12 Formation of the Partially Melted Zone

 

303

12.1 Evidence of Liquation

303

12.2 Liquation Mechanisms

304

12.3 Directional Solidification of Liquated Material

314

12.4 Grain Boundary Segregation

314

12.5 Grain Boundary Solidification Modes

316

12.6 Partially Melted Zone in Cast Irons

318

References

318

Problems

319

13 Difficulties Associated with the Partially Melted Zone

 

321

13.1 Liquation Cracking

321

 

13.2 Loss of Strength and Ductility

328

 

13.3 Hydrogen Cracking

328

 

13.4 Remedies 330

 

References

336

Problems

338

IV THE HEAT-AFFECTED ZONE

 

341

14 Work-Hardened Materials

343

14.1 Background 343

 

14.2 Recrystallization and Grain Growth in Welding

347

14.3 Effect of Welding Parameters and Process

349

References

351

Further Reading

352

Problems

352

15 Precipitation-Hardening Materials I: Aluminum Alloys

 

353

15.1 Background 353

 

15.2 Al–Cu–Mg and Al–Mg–Si Alloys

359

 

15.3 Al–Zn–Mg Alloys

367

 

15.4 Friction Stir Welding of Aluminum Alloys

370

References

371

Further Reading

372

Problems

372

16 Precipitation-Hardening Materials II: Nickel-Base Alloys

375

16.1 Background

375

CONTENTS

xi

16.2 Reversion of Precipitate and Loss of Strength

16.3 Postweld Heat Treatment Cracking

390

Further Reading

References

384

392

379

Problems

392

17 Transformation-Hardening Materials: Carbon and Alloy Steels

393

17.1 Phase Diagram and CCT Diagrams 393

17.2 Carbon Steels

396

 

17.3 Low-Alloy Steels 404

17.4 Hydrogen Cracking 410

 

17.5 Reheat Cracking

418

17.6 Lamellar Tearing

422

17.7 Case Studies

425

References

427

Further Reading

429

Problems

430

18 Corrosion-Resistant Materials: Stainless Steels

431

18.1 Classification of Stainless Steels

431

18.2 Austenitic Stainless Steels

433

18.3 Ferritic Stainless Steels

446

18.4 Martensitic Stainless Steels

449

 

18.5 Case Study: Failure of a Pipe

451

References

452

Further Reading

453

Problems

454

Index

455

PREFACE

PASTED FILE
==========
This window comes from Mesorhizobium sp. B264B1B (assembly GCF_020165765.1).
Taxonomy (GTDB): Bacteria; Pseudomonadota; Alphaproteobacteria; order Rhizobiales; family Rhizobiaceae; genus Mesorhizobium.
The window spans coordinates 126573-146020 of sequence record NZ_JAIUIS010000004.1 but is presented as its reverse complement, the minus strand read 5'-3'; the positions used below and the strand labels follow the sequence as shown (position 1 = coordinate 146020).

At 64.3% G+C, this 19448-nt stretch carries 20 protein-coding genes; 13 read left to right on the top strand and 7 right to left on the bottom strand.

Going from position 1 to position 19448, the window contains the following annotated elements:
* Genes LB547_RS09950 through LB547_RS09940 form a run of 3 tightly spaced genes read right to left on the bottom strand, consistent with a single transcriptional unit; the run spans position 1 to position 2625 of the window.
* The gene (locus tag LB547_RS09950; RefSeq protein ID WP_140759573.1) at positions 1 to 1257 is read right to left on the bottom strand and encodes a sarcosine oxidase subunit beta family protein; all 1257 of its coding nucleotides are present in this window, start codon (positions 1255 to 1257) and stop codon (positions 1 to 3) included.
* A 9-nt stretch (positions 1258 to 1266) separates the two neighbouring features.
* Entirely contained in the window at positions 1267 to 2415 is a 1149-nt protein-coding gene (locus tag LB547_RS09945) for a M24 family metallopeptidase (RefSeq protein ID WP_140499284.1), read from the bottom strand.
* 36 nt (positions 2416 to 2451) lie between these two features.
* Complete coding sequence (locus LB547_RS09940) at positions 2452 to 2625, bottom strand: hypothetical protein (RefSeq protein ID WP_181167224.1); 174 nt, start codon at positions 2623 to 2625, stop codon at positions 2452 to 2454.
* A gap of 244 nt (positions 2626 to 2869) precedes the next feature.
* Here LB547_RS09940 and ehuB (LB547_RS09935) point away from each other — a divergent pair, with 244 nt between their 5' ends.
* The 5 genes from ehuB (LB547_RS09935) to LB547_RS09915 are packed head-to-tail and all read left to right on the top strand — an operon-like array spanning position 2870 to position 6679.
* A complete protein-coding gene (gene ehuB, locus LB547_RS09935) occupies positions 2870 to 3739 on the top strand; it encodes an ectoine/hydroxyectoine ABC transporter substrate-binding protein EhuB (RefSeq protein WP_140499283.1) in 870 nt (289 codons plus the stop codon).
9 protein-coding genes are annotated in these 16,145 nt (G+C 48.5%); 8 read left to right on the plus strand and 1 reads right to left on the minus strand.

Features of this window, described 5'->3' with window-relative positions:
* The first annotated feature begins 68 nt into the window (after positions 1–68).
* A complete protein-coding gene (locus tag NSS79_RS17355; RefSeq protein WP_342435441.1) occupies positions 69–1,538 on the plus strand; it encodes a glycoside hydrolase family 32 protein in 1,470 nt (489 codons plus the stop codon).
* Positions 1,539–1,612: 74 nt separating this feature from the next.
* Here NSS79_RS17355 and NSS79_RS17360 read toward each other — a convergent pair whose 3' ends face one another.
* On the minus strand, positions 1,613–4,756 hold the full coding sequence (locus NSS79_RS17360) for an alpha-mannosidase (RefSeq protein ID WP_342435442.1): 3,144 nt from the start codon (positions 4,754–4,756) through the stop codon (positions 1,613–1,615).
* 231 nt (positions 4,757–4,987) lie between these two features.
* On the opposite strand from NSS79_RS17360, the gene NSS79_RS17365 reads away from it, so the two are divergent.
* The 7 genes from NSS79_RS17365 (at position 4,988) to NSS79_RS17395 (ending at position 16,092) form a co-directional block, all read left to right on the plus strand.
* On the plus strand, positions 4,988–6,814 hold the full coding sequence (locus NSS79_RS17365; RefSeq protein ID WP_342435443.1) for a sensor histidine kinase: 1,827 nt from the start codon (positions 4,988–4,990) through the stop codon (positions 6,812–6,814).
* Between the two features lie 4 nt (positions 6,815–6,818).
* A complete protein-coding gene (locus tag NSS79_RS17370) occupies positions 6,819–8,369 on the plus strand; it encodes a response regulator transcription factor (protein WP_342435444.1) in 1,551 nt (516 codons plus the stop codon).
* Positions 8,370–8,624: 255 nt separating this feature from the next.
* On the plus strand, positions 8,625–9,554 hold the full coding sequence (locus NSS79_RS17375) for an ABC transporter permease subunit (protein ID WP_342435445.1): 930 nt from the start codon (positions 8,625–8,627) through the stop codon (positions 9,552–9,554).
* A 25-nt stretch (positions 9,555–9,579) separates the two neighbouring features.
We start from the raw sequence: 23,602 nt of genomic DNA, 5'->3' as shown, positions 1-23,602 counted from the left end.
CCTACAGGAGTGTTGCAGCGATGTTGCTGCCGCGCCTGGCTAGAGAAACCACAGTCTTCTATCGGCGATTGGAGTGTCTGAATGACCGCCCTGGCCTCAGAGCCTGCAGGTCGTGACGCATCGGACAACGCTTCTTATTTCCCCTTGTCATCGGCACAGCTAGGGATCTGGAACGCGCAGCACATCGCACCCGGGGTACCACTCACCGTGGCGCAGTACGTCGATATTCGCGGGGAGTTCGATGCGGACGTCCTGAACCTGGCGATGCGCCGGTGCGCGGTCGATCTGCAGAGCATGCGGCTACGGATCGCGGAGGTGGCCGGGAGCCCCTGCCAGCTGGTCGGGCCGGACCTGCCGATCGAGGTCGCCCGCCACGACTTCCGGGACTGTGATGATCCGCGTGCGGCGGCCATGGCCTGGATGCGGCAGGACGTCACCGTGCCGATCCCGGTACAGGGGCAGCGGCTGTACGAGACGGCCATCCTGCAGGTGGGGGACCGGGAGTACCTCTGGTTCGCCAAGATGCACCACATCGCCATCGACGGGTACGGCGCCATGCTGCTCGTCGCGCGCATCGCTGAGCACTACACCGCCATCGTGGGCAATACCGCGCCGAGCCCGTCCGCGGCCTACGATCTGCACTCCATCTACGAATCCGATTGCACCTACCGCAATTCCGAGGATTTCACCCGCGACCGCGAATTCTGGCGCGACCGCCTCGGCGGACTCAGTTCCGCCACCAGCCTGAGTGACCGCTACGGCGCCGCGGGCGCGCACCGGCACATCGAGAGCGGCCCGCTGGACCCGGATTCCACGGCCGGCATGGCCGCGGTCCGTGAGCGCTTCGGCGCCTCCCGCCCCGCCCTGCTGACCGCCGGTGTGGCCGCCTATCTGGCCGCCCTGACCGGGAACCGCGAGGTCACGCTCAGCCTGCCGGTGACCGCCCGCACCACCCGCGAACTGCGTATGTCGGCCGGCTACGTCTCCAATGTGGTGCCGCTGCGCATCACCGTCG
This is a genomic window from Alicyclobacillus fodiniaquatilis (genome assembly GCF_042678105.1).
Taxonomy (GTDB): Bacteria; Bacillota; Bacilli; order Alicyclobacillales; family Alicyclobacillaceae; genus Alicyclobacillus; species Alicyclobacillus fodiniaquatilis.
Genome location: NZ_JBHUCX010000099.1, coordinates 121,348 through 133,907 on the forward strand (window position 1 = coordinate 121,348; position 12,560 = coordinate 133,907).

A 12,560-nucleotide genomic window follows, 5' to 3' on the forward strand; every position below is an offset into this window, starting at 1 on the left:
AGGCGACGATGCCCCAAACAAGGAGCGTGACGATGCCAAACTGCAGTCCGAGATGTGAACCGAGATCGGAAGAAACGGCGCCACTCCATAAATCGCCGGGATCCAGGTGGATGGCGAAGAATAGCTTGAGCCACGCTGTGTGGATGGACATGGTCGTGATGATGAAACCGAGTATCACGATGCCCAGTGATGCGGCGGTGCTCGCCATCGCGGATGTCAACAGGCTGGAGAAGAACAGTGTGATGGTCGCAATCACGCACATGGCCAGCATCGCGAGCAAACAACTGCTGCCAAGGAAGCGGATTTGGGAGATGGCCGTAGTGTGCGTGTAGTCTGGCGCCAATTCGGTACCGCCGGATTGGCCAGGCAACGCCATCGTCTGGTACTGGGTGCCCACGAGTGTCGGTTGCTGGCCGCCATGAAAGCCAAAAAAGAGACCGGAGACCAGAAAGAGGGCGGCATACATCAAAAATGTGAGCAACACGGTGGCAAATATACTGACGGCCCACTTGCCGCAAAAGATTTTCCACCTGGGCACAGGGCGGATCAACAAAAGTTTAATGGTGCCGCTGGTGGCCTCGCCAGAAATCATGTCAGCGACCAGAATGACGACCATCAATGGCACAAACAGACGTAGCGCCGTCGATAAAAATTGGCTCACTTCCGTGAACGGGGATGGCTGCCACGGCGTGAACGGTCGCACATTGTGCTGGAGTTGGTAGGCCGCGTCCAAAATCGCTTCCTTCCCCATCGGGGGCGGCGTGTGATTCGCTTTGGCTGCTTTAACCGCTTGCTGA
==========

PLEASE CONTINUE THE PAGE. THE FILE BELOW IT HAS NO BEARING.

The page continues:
Since the publication of the first edition of this book in 1987, there has been much new progress made in welding metallurgy. The purpose for the second edition is to update and improve the first edition. Examples of improvements include (1) much sharper photomicrographs and line drawings; (2) integration of the phase diagram, thermal cycles, and kinetics with the microstructure to explain microstructural development and defect formation in welds; and (3) additional exercise problems. Specific revisions are as follows. In Chapter 1 the illustrations for all welding processes have been re- drawn to show both the overall process and the welding area. In Chapter 2 the heat source efficiency has been updated and the melting efficiency added. Chapter 3 has been revised extensively, with the dissolution of atomic nitrogen, oxygen, and hydrogen in the molten metal considered and electrochemical reactions added. Chapter 4 has also been revised extensively, with the arc added, and with flow visualization, arc plasma dragging, and turbulence included in weld pool convection. Shot peening is added to Chapter 5. Chapter 6 has been revised extensively, with solute redistribution and microsegregation expanded and the solidification path added. Chapter 7 now includes nonepitaxial growth at the fusion boundary and formation of non- dendritic equiaxed grains. In Chapter 8 solidification modes are explained with more illustrations. Chapter 9 has been expanded significantly to add ferrite formation mechanisms, new ferrite prediction methods, the effect of cooling rate, and factors affecting the austenite–ferrite transformation. Chapter 10 now includes the effect of both solid-state diffusion and dendrite tip under- cooling on microsegregation. Chapter 11 has been revised extensively to include the effect of eutectic reactions, liquid distribution, and ductility of the solidifying metal on solidification cracking and the calculation of fraction of liquid in multicomponent alloys. Chapter 12 has been rewritten completely to include six different liquation mechanisms in the partially melted zone (PMZ), the direction and modes of grain boundary (GB) solidification, and the resultant GB segregation. Chapter 13 has been revised extensively to include the mechanism of PMZ cracking and the effect of the weld-metal composition on cracking. Chapter 15 now includes the heat-affected zone (HAZ) in aluminum– lithium–copper welds and friction stir welds and Chapter 16 the HAZ of Inconel 718. Chapter 17 now includes the effect of multiple-pass welding on